This casserole type weeknight dinner is a winner with the entire family and perfect for your St. Patrick's Day!
Irish Beef Stew is not just for St. Patrick's Day. This hearty stew is great for any cold night. This traditional Irish Stew includes potatoes, a staple in Irish food, flavorful chuck stew meat, veggies, and Guinness beer. Stews are a great way to take a tougher cut of meat and cook it until it's tender. Historically, Irish Stew was made from lamb, an older lamb that would have been tough, necessitating stewing so that it would be tender. That's not a concern with our dry aged Akaushi stew meat but cooking with beer and rich root vegetables make for a satisfying, warm meal.
This cheeseburger soup is a family favorite for a cold night.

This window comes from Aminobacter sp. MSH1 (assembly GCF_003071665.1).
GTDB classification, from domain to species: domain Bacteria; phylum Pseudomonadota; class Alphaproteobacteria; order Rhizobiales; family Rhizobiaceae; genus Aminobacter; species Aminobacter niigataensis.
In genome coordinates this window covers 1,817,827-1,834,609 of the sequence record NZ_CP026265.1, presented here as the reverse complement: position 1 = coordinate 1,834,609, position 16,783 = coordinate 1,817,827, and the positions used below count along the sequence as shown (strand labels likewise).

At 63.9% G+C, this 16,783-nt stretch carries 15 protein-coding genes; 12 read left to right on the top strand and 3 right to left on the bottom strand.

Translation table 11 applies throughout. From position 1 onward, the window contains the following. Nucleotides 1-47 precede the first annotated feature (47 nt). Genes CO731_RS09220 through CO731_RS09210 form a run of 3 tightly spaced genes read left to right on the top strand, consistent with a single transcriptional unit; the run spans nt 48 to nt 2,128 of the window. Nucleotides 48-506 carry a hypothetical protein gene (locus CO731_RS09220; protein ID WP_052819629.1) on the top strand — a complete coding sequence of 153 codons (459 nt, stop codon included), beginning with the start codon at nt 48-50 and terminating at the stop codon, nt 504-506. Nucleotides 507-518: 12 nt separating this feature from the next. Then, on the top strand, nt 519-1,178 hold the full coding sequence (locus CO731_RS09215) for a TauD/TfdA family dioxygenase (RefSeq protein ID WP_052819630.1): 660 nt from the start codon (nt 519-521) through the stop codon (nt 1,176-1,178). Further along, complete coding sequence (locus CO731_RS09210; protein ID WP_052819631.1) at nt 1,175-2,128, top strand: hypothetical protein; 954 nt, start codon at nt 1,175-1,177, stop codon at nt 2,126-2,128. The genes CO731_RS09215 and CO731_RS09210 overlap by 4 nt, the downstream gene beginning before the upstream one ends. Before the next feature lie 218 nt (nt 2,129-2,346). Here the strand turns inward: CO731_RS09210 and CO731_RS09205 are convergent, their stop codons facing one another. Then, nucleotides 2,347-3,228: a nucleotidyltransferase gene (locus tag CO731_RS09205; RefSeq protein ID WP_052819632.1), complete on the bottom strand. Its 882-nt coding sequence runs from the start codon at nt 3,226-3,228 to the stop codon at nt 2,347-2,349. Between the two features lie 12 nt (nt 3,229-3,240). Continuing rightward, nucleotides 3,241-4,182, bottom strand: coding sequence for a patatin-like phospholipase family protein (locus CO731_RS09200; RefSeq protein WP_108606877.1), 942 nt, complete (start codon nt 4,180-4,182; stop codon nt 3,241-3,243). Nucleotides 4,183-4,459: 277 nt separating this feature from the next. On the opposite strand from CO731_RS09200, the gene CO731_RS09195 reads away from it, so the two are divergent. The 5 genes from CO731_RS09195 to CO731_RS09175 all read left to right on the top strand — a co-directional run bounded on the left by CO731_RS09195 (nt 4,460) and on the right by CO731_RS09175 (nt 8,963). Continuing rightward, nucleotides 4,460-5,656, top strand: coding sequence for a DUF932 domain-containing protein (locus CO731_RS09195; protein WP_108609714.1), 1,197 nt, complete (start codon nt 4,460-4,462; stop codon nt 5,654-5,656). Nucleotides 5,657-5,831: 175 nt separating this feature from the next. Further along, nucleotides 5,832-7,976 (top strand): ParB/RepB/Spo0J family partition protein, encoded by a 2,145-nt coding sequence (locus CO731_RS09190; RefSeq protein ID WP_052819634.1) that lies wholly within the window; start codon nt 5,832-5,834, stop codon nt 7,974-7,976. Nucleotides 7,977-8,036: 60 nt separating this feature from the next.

There are several cuts of beef that those "in the know" repeatedly request. Osso Bucco, short ribs, and Tri-tip are a few that come to mind. These less known cuts can be a fun challenge to those of that love to try new things.
This week our spotlight is on short ribs, a less know cut than our typical beef rib and coming from the plate, found directly below the rib. The plate is attached to the brisket and includes the skirt steak, which is well known for being a thin but full of flavor cut.
There are so many interesting but lesser known cuts of beef and we've set out to cook with all of them this year!
We will be sharing what we learn and our recipes with you as we go. Last weekend we pulled out some short ribs and braised them for 4 1/2 hours. We were so happy with the richness and texture of the meal. It was absolutely perfect for a winter night.
Interestingly, short ribs contain lots of bone marrow (because they come from a thicker part of the bone) which cooks out during braising and turns to gelatin which is exceptionally nourishing and healing to your joints and digestive system.